Black pepper (Piper nigrum) is a perennial climbing vine grown for its berries extensively used as spice and in medicine [15]. India is a leading producer, consumer and exporter of black pepper in the world. Peperine is an alkaloid found naturally in Piper nigrum, this alkaloid is responsible for the pungency of Black pepper. Manoharan et al. investigated the chemoprotective effect of piperine against 7, 12 dimethylbenz [a]anthracene induced buccal pouch carcinoma of Syrian golden hamsters [16]. They observed that piperine completely prevented the formation of oral carcinoma. El Hamss R et al. observed that when Drosophila melanogaster was exposed to mutation through promutagen ethyl carbamate, in such induced situation the Piper nigrum is effective to reduce mutational events [17]. Duessel et al. observed that piperine displayed an anti-proliferation effect at 24 h and statistically significant inhibition at 48 and 72 h at 100-200 µm concentration against cultured human colon cancer cells (DLD-1) [18].

Tharmalingam N et al. study demonstrated the inhibition of H. pylori growth and adhesion to gastric adenocarcinoma cells by a single compound, piperine [19]. The alcoholic extract of peppercorn and piperine was effective in immunomodulatory, antitumor activity and Dalton’s lymphoma [20]. Wongpa et al. investigated the influence of piperine on chromosomes in rat bone marrow and they demonstrated that piperine at a dose of 100 mg*/kg, gave a statistically significant reduction in chromosomal aberrations [21]. Moreover, piperine from Piper nigrum reduced lung cancer by modulating lipid peroxidation and through the activation of antioxidative protection enzymes[22].

Caper-Capparis spinosa [23] (Family: Cappa­ridaceae)

Capparis spinosa is one of the most common aromatic plants growing in wild in the dry regions around the west or central Asia and the Mediterranean basin. The caper has been known for centuries in traditional phytomedicine, its properties made it to use for several purposes.Various parts of caper plant which can be used as drugs, cosmetics and foods are also used in different ar­eas for landscaping, control of erosion or animal feeding [24]. A recent study suggests that caper essential oil and aqueous infusion contains volatile and non-volatile compounds which potentially can play an important role in colon cancer prevention [25]. According to a recent study it was observed that there was no significant difference in its effect when they have tested on two different tumor cell lines, HeLa and Hep-2 cell lines. The cytogenetic study on HeLa cell line shows that polyphenol mature fruit extract has antimitotic index against tested cell line [26]. Ji YB et al. demonstrated that Capparis spinosa N-butanol extract induces apoptosis through mitochondrial pathway [27].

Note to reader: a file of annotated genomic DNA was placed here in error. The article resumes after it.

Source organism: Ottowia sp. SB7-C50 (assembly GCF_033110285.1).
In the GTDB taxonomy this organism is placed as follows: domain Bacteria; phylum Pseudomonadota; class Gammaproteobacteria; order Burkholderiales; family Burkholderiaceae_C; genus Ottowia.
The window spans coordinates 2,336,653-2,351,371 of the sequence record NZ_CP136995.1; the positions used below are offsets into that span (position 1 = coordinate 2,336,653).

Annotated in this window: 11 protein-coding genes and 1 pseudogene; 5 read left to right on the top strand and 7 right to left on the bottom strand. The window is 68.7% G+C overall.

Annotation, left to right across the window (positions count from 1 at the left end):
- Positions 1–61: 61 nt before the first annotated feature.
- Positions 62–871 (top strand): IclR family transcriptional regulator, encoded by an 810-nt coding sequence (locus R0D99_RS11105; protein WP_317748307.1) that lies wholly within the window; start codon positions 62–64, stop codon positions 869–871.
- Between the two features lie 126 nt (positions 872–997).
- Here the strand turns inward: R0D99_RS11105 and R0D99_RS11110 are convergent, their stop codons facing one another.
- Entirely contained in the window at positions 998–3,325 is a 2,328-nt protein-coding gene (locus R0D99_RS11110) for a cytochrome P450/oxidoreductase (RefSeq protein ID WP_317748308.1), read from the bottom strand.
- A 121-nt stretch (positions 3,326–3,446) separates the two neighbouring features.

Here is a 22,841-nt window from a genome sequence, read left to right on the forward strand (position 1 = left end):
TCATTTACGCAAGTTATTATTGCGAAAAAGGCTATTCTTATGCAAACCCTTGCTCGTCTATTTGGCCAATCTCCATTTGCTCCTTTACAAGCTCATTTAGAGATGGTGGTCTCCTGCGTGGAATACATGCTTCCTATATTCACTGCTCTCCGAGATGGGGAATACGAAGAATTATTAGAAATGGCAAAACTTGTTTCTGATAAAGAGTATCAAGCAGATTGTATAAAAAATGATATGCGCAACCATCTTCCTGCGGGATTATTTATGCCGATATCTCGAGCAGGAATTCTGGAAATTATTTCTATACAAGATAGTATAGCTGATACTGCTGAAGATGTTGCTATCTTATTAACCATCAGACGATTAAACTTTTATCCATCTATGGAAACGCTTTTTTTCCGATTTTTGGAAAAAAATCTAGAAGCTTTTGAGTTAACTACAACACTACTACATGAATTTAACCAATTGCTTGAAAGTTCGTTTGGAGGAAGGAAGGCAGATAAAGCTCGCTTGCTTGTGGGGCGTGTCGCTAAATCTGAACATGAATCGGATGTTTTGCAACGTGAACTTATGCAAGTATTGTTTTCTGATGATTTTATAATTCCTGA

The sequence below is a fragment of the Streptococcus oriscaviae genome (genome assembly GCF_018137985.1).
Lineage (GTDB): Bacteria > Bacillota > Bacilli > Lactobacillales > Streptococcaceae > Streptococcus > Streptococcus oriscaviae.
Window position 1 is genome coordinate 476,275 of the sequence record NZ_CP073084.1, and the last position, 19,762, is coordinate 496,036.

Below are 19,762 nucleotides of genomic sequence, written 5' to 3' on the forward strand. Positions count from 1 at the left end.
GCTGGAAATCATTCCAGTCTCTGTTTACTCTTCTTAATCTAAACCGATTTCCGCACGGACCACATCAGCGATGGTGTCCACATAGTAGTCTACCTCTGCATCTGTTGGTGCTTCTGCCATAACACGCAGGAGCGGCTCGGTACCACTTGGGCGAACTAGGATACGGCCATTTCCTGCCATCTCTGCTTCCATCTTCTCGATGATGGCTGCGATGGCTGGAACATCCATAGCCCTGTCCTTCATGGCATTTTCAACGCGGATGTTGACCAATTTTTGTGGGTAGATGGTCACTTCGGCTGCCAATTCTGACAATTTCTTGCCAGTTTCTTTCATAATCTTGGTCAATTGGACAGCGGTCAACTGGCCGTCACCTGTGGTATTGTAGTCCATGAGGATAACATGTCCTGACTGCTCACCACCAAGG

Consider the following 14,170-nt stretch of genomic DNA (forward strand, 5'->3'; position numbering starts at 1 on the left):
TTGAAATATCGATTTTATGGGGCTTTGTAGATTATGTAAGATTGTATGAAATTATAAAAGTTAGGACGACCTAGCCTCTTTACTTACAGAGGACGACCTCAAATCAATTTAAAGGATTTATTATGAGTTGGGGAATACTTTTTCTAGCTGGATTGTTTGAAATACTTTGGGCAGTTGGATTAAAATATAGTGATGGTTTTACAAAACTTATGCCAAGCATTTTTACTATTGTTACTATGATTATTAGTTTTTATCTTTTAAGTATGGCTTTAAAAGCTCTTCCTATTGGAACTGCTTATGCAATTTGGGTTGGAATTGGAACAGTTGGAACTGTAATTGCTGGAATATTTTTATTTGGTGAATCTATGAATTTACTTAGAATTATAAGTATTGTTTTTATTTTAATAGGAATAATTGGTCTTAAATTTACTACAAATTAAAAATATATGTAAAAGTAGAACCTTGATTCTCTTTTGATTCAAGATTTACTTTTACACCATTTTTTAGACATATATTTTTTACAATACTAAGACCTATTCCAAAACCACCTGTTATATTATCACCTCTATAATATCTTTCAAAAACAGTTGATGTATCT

Cumin-Cuminum cyminum [28] (Family: Apaiaceae)

Cuminum cyminum L. is commonly known as cumin or jeera, the seeds of the plant are used to add flavour to spicy recipes. It is one of the old cultivated medicinal food herbs in Asia, Africa and Europe. Its seeds have been commonly used for culinary and flavoring purposes and folklore therapy since antiquity in various countries. Cumin seeds have been found to possess essential oils such as cuminaldehyde (4-isopropylbenzaldehyde), pyrazines, 2-methoxy-3-sec-butylpyrazine, 2 ethoxy-3-isopropylpyrazine, and 2-methoxy-3-methylpyrazine. Studies have shown that cumin seeds have also anti-carcinogenic properties. Amal A. I. et al. study showed cumin seed extracts activity against six tumor cell lines. They found antitumor effect of the EHP compound of Cuminum cyminum seeds against six cell lines (HEPG2; HELA; HCT116; CACO2; MCF7; HEP2) [29]. Aruna K et al. study showed cumin seeds (Cuminum cyminum Linn) significantly decreased the incidence of both B[a]P-induced neoplasia and 3'MeDAB-induced hepatomas [30]. A recent in-vitro study evaluates cuminum cyminum ethanolic extract cytotoxic activity, and it was found to be 25%, 61%, 40%, 31%, 31%, 28%, 27% against SF-295, Colon 502713, Colo-205, Hep-2, A-549, OVCAR-5, PC-5 human cancer cell lines respectively. Cuminum cyminum extract showed 61% maximum activity against Colon 502713 cell line [31]. Gagandeep et al. analyzed the chemo preventive potentials of different doses of cumin seed-mixed diet on benzo (a) pyrene [B (a) P]-induced forestomach tumorigenesis and 3-methyl cholanthrene (MCA)-induced uterine cervix tumorigenesis. Results showed a significant inhibition of stomach tumor burden (tumors per mouse) by cumin. Results strongly suggest the cancer chemo preventive potentials of cumin seed and could be attributed to its ability to modulate carcinogen metabolism [32].

Garlic-Allium sativum [33] (Family: Alliaceae)